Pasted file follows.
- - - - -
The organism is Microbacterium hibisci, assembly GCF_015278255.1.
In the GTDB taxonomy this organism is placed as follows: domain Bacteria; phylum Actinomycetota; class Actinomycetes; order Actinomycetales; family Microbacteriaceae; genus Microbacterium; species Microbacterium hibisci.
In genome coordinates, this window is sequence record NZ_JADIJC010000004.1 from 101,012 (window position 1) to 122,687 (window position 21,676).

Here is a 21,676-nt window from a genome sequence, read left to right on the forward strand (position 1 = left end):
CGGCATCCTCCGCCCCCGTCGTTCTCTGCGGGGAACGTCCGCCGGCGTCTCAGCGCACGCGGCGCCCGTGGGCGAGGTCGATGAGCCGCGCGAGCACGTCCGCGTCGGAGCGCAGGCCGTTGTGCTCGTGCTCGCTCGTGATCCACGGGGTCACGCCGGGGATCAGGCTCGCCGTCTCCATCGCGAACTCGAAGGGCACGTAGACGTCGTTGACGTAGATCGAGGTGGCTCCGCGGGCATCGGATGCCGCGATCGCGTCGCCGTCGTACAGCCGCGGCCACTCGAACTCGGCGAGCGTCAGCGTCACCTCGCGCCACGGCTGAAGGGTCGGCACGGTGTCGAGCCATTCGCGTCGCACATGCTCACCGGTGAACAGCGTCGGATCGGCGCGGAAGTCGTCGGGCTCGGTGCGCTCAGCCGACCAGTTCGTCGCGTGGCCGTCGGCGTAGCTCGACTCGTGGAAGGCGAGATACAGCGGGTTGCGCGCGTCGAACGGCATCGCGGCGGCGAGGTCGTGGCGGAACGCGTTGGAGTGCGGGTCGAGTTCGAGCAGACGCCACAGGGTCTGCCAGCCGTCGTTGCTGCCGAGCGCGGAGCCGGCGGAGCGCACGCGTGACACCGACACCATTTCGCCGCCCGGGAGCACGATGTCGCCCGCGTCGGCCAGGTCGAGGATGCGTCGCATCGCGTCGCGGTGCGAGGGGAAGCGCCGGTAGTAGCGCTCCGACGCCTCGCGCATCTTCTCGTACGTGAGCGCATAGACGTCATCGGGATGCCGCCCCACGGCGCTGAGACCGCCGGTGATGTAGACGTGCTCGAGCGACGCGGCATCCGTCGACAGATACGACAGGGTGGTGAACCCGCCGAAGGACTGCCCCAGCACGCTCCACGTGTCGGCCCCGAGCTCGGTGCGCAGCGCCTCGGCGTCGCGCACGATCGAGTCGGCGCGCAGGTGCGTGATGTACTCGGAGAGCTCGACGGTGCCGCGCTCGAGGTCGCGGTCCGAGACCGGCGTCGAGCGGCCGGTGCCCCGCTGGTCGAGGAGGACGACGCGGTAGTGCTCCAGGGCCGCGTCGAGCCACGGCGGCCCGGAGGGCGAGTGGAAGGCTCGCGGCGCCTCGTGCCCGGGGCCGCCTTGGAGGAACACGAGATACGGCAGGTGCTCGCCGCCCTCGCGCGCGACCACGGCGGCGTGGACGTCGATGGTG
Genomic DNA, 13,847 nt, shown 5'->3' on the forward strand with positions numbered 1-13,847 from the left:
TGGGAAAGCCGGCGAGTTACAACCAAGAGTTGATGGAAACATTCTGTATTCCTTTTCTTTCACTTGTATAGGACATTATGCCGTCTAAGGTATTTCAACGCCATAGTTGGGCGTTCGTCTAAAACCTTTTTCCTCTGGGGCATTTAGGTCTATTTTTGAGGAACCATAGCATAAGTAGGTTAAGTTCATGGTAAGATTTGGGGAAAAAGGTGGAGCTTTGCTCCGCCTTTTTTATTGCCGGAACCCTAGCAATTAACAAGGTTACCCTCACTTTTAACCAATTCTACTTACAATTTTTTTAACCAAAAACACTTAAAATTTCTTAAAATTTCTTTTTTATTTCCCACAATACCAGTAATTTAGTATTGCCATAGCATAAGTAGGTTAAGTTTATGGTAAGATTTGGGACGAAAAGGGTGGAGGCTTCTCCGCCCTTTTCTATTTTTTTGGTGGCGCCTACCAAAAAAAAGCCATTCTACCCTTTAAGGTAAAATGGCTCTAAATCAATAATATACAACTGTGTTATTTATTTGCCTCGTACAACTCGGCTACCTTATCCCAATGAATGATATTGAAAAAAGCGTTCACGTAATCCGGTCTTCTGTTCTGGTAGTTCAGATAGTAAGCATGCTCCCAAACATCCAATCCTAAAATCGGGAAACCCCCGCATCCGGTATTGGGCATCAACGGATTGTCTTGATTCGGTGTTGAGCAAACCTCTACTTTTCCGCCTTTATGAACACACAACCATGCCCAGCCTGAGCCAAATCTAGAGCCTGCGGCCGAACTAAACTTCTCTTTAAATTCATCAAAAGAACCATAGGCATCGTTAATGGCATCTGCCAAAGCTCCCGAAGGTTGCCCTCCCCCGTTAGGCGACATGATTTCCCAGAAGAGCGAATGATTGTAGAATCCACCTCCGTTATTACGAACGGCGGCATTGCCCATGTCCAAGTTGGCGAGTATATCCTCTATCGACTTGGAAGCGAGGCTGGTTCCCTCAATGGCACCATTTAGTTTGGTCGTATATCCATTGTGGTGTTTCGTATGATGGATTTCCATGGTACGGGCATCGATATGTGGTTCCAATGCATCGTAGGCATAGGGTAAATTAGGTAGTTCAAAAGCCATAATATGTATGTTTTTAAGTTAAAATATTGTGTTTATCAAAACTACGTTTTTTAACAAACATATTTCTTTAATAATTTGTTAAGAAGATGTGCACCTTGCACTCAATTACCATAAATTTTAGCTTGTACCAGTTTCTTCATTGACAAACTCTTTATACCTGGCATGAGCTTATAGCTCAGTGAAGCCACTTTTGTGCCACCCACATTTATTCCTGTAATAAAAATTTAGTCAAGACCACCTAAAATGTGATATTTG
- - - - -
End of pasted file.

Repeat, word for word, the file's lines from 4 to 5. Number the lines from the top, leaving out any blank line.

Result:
Here is a 21,676-nt window from a genome sequence, read left to right on the forward strand (position 1 = left end):
CGGCATCCTCCGCCCCCGTCGTTCTCTGCGGGGAACGTCCGCCGGCGTCTCAGCGCACGCGGCGCCCGTGGGCGAGGTCGATGAGCCGCGCGAGCACGTCCGCGTCGGAGCGCAGGCCGTTGTGCTCGTGCTCGCTCGTGATCCACGGGGTCACGCCGGGGATCAGGCTCGCCGTCTCCATCGCGAACTCGAAGGGCACGTAGACGTCGTTGACGTAGATCGAGGTGGCTCCGCGGGCATCGGATGCCGCGATCGCGTCGCCGTCGTACAGCCGCGGCCACTCGAACTCGGCGAGCGTCAGCGTCACCTCGCGCCACGGCTGAAGGGTCGGCACGGTGTCGAGCCATTCGCGTCGCACATGCTCACCGGTGAACAGCGTCGGATCGGCGCGGAAGTCGTCGGGCTCGGTGCGCTCAGCCGACCAGTTCGTCGCGTGGCCGTCGGCGTAGCTCGACTCGTGGAAGGCGAGATACAGCGGGTTGCGCGCGTCGAACGGCATCGCGGCGGCGAGGTCGTGGCGGAACGCGTTGGAGTGCGGGTCGAGTTCGAGCAGACGCCACAGGGTCTGCCAGCCGTCGTTGCTGCCGAGCGCGGAGCCGGCGGAGCGCACGCGTGACACCGACACCATTTCGCCGCCCGGGAGCACGATGTCGCCCGCGTCGGCCAGGTCGAGGATGCGTCGCATCGCGTCGCGGTGCGAGGGGAAGCGCCGGTAGTAGCGCTCCGACGCCTCGCGCATCTTCTCGTACGTGAGCGCATAGACGTCATCGGGATGCCGCCCCACGGCGCTGAGACCGCCGGTGATGTAGACGTGCTCGAGCGACGCGGCATCCGTCGACAGATACGACAGGGTGGTGAACCCGCCGAAGGACTGCCCCAGCACGCTCCACGTGTCGGCCCCGAGCTCGGTGCGCAGCGCCTCGGCGTCGCGCACGATCGAGTCGGCGCGCAGGTGCGTGATGTACTCGGAGAGCTCGACGGTGCCGCGCTCGAGGTCGCGGTCCGAGACCGGCGTCGAGCGGCCGGTGCCCCGCTGGTCGAGGAGGACGACGCGGTAGTGCTCCAGGGCCGCGTCGAGCCACGGCGGCCCGGAGGGCGAGTGGAAGGCTCGCGGCGCCTCGTGCCCGGGGCCGCCTTGGAGGAACACGAGATACGGCAGGTGCTCGCCGCCCTCGCGCGCGACCACGGCGGCGTGGACGTCGATGGTG